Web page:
Armando Valladares and his wife, Martha
By Leonardo Blair May 13, 2016
NEW YORK — Cuban artist and poet Armando Valladares who spent 22 years in Fidel Castro’s gulags for refusing to put a placard on his desk at work that said: “I am with Fidel,” was awarded the Canterbury Medal Thursday night in New York City. The award is the highest honor bestowed by the Becket Fund for Religious Liberty.
Valladares painted and wrote poetry during his time in prison using any materials available to him, such as medicines, burnt nylon, and even his own blood.
On Thursday night at The Canterbury Medal Dinner some of Valladares’ original paintings were on display at The Pierre Hotel where he was honored.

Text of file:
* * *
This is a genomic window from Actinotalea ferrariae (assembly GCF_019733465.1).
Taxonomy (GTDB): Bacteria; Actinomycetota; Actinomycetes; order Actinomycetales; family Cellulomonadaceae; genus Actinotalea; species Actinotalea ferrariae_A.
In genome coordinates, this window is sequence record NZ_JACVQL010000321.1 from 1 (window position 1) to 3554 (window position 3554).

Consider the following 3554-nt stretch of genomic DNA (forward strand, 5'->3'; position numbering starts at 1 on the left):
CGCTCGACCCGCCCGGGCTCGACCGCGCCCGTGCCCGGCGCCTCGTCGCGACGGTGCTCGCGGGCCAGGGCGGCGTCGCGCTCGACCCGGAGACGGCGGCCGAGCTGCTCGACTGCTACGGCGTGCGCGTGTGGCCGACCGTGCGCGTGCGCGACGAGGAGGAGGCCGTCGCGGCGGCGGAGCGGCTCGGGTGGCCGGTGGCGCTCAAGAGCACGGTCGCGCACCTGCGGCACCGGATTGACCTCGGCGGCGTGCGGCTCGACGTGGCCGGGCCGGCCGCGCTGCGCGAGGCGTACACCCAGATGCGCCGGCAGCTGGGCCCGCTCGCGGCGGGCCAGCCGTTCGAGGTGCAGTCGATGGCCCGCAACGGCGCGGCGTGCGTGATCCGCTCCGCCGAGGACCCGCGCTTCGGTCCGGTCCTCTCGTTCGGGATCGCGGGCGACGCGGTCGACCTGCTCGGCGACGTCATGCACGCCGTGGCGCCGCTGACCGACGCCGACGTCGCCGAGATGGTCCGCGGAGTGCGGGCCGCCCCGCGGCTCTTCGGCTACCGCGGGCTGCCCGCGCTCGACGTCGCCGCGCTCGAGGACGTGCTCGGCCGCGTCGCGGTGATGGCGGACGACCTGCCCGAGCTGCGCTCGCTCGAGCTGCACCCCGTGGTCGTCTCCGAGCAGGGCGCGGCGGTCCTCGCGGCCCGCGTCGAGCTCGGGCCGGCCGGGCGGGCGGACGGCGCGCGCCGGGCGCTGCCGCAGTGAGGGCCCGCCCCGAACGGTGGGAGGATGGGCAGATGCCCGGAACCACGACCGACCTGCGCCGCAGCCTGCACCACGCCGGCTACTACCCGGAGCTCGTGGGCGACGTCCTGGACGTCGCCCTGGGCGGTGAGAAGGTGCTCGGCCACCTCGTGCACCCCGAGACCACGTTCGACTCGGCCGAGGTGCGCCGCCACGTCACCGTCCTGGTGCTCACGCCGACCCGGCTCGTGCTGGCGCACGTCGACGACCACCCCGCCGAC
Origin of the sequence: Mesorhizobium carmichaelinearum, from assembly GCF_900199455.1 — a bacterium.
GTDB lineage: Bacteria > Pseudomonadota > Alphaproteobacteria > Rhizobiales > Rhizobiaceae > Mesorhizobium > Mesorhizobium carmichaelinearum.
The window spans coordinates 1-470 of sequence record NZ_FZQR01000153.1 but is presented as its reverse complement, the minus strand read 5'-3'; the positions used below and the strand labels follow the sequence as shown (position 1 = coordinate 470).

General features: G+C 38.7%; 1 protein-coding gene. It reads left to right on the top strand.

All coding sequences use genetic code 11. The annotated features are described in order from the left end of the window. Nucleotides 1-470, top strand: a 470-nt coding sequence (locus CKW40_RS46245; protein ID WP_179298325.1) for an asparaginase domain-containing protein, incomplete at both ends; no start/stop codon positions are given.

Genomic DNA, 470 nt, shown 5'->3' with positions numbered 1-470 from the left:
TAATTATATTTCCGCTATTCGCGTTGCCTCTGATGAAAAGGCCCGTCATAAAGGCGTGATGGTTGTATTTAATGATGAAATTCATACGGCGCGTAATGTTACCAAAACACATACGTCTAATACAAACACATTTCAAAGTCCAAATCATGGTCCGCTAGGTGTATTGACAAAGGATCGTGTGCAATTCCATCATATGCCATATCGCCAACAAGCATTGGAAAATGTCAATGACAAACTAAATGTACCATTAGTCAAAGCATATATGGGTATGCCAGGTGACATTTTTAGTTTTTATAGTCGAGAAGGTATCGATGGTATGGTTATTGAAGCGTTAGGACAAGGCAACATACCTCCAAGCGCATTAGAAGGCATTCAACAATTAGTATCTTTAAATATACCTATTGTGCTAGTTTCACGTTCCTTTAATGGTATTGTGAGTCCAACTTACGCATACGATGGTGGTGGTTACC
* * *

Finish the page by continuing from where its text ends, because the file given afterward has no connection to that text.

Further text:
The paintings, along with some of Valladares’ writings, were smuggled out of prison and later out of Cuba by his wife, Martha, who published them to critical acclaim. This year marks the 30th anniversary of the 78-year-old’s New York Times best-selling memoir, Against All Hope: A Memoir of Life in Castro’s Gulag.
In eight of the 22 years he spent in prison, Valadares was left naked in solitary confinement. He was also tortured with relentless beatings and endured 16 hunger strikes, one of which left him wheelchair bound for years. He also lived in constant fear of being shot.
His wife led an international campaign for his release, and Amnesty International adopted him as a prisoner of conscience. He was released in 1982.
In accepting the award Thursday, he said he believed God chose him to make the extraordinary move of defiance.
“I’m not an extraordinary man. In fact, I’m quite ordinary, but God chose me to be something quite extraordinary,” Valladares said through an interpreter.